Caption: Fig. 1. Seasonal fluctuations of An. pseudopunctipennis, An. strodei and An. evansae in San Ramon de la Nueva Oran, (A) Tranquera and (B) Don Coca from Dec 2001 to Dec 2005.
Caption: Fig. 2. Seasonal fluctuations of An. pseudopunctipennis, An. evansae and An. argyritarsis in (A) Matadero (San Ramon de la Nueva Oran) and (B) Rio Anta Muerta (El Oculto) from Dec 2001 to Dec 2005.
Caption: Fig. 3. Seasonal fluctuations of An. pseudopunctipennis, An. strodei and An. evansae in Ricodo, San Ramon de la Nueva Oran, (C) Recodo from Dec 2001 to Dec 2005.
Caption: Fig. 4. Seasonal fluctuations of An. pseudopunctipennis, An. evansae, An. strodei and An. argyritarsis in Aguas Blancas, (A) Quebrada 1 and (B) Quebrada 2 from Dec 2001 to Dec 2002.
Caption: Fig. 5. Seasonal fluctuations of An. pseudopunctipennis, An. evansae, An. strodei and An. argyritarsis in Aguas Blancas, (A) Quebrada 3 and (B) Quebrada 4 from Dec 2001 to Dec 2002.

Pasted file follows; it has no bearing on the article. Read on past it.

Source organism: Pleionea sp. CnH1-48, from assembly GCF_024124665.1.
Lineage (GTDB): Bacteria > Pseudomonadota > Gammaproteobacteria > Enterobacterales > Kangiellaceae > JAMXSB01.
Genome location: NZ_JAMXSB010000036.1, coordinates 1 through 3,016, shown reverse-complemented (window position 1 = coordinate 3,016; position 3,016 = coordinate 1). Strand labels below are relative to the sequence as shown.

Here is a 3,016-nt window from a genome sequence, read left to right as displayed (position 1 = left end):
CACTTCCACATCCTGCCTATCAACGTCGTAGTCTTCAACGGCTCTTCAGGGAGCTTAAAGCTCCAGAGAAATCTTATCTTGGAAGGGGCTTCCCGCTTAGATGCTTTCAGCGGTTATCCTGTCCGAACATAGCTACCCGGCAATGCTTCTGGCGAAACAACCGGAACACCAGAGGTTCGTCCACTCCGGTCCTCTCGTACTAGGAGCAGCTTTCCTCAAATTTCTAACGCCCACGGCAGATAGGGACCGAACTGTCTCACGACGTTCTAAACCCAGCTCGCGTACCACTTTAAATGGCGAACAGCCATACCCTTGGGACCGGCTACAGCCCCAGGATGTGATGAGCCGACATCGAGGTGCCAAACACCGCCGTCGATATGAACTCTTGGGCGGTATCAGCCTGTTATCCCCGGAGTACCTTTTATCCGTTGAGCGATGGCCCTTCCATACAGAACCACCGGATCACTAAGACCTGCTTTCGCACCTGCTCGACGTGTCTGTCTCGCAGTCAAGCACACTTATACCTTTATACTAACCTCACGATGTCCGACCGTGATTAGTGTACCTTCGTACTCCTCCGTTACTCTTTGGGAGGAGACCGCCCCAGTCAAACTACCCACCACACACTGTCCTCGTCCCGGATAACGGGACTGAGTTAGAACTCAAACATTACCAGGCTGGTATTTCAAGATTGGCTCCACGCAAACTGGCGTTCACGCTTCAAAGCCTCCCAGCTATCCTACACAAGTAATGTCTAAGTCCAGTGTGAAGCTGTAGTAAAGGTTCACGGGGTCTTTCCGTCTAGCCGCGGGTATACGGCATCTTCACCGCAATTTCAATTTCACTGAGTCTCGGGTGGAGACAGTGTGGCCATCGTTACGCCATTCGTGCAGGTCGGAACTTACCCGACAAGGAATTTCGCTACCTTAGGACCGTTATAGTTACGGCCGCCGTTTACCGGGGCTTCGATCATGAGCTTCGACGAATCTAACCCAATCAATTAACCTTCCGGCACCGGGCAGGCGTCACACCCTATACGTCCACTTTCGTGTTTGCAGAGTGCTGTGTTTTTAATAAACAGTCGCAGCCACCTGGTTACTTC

We are grateful to Nery Vianconi, Enrique Laci, Juan Carlos Hitzamatzu, the technicians of the National Coordination of Vectors Control, and the Ministry of Health of Argentina for their valuable support and assistance in performing the fieldwork. We also wish to thank the staff of the Aero-Oran Weather Station (Oran, Salta) for providing the meteorological data.
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MARIA J. DANTUR JURI (1, 2) *, GUILLERMINA B. GALANTE (1), MARIO ZAIDENBERG (3), WALTER R. ALMIRON (4), GUILLERMO L. CLAPS (1) AND MIRTA SANTANA (5)
(1) Instituto Superior de Entomologia "Dr. Abraham Willink", Facultad de Ciencias Naturales e Instituto Miguel Lillo, Universidad Nacional de Tucuman, Miguel Lillo 205, CP 4000, San Miguel de Tucuman, Tucuman, Argentina
(2) IAMRA, Universidad Nacional de Chilecito, 9 de Julio 22, CP 5360, Chilecito, La Rioja, Argentina
(3) Coordinacion Nacional de Control de Vectores, Ministerio de Salud de la Nacion, Guemes 125, CP 4400, Salta, Argentina
(4) Centro de Investigaciones Entomologicas de Cordoba, Facultad de Ciencias Fisicas, Exactas y Naturales, Universidad Nacional de Cordoba, Av. Velez Sarfield 1611, CP 5016, Cordoba, Argentina
(5) Catedra de Bioestadistica, Facultad de Medicina, Universidad Nacional de Tucuman, Lamadrid 875, CP 4000, San Miguel de Tucuman, Tucuman,
* Corresponding author; E-mail: email@example.com